Plan A is where I’m at, Tara C, and it is serving me well. I’m living at the Back of Beyond – but it’s so cheap that I feel incredibly ‘safe’ (house paid for, etc)… and when I get a bit skritchy I drive to the Big Town, get on the train… and get the hell out of here, secure in the notion that, Floyd willin’, it will be there to receive me upon my return.

      • March says:

        Absolutely! I know it’s not your dream home / town but there’s a lot to be said for that security, from which you can venture forth. I want something similar, just have to figure out how to have it!

      • Tara C says:

        I tried living in the Back of Beyond for the last two years and it just didn’t work for me, so I moved back to my urban condo. I have no mortgage, and I’m barreling down on getting social security & medicare soon, so that’s making me feel more safe, even though the cost of living where I am is high. On the good side, I have easy access to international travel and I can just lock the door of the condo and leave, unlike the house. So I’m hopeful it will all work out.

        • March says:

          Ooooh, a paid-for urban condo sounds lovely! I need to sort my living situation out at some point, I’m tired of moving.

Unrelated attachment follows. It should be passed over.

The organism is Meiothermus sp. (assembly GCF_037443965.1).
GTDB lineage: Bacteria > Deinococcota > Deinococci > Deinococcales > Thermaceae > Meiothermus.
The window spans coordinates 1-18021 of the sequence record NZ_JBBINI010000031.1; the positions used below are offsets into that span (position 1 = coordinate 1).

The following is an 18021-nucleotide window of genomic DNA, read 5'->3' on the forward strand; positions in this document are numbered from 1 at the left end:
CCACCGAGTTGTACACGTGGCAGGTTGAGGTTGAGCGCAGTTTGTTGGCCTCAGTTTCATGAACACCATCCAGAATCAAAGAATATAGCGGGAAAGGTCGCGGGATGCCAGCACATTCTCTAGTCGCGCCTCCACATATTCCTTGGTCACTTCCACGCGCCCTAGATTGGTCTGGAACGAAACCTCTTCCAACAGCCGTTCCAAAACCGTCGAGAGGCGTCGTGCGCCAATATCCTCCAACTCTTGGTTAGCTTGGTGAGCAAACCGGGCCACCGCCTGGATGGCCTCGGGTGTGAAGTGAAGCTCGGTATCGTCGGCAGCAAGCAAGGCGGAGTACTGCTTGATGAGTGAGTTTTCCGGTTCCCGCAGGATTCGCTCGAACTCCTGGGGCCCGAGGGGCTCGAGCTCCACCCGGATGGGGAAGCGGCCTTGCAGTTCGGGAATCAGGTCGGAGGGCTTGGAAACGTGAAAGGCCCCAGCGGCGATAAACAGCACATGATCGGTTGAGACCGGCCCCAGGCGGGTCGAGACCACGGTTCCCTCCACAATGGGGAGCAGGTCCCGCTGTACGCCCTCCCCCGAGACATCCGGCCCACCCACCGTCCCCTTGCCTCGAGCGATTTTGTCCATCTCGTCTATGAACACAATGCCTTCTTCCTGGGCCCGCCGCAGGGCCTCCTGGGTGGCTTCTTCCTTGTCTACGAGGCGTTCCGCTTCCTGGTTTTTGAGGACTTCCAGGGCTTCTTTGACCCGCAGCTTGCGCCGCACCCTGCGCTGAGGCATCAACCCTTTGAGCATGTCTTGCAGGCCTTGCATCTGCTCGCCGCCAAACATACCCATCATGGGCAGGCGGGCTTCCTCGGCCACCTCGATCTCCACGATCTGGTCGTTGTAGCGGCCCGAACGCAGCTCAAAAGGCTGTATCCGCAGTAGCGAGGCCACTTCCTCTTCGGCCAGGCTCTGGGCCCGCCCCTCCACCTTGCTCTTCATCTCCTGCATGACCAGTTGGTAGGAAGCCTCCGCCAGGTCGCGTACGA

• March says:

      I have a friend here who chucked it all in her mid 60s, sold her house and her stuff, and spends most of her year on the road in the US! I admire her moxie while knowing that is not a path I could follow. I think you and I and Musette are all Plan A.

      • Tara C says:

        Yeah, who am I kidding, I don’t have that kind of moxie. Plan A is much more likely to allow me to sleep at night. It would be nicer if the cost of living was lower where I am, but the benefits of the public transit, walkability, cultural activities and travel access make it a good fit for me.

  • Tom says:

    Happy birthday fellow Gemini and glad it was a fulfilling one! Another chapter in your life- take some time and take it all in. I think Santa Fe is the perfect place for you right now. Whether it’s the forever place, who knows? Maybe you’ll end up living in Sydney and borrowing sugar from Portia for the next batch of cookies. Heck, maybe we all should!

    • March says:

      Thanks, Tom! Sigh … will I ever get to Oz? I wonder. Portia’s casual globe-trotting is amazing to me. I like to be places, but getting there is such a rough time. And you’re right, I get angsty and then hey — who knows what the future holds. But today’s looking pretty good.

      • Tom says:

        Getting there is a total b*tch. Even as a kid, I used to watch Bewitched and wished that I could just wave my arms like Endora and fly off to Paris or Rome or the North Pole or the Moon in a trice. Chiffon muumuu not even necessary.

  • Sarah B Patton says:

    Happy Birthday March! Thinking of you… lovely post.

  • Maya says:

    Belated happy birthday! I’m glad it was a good one. I like Maine and have had some fun times there.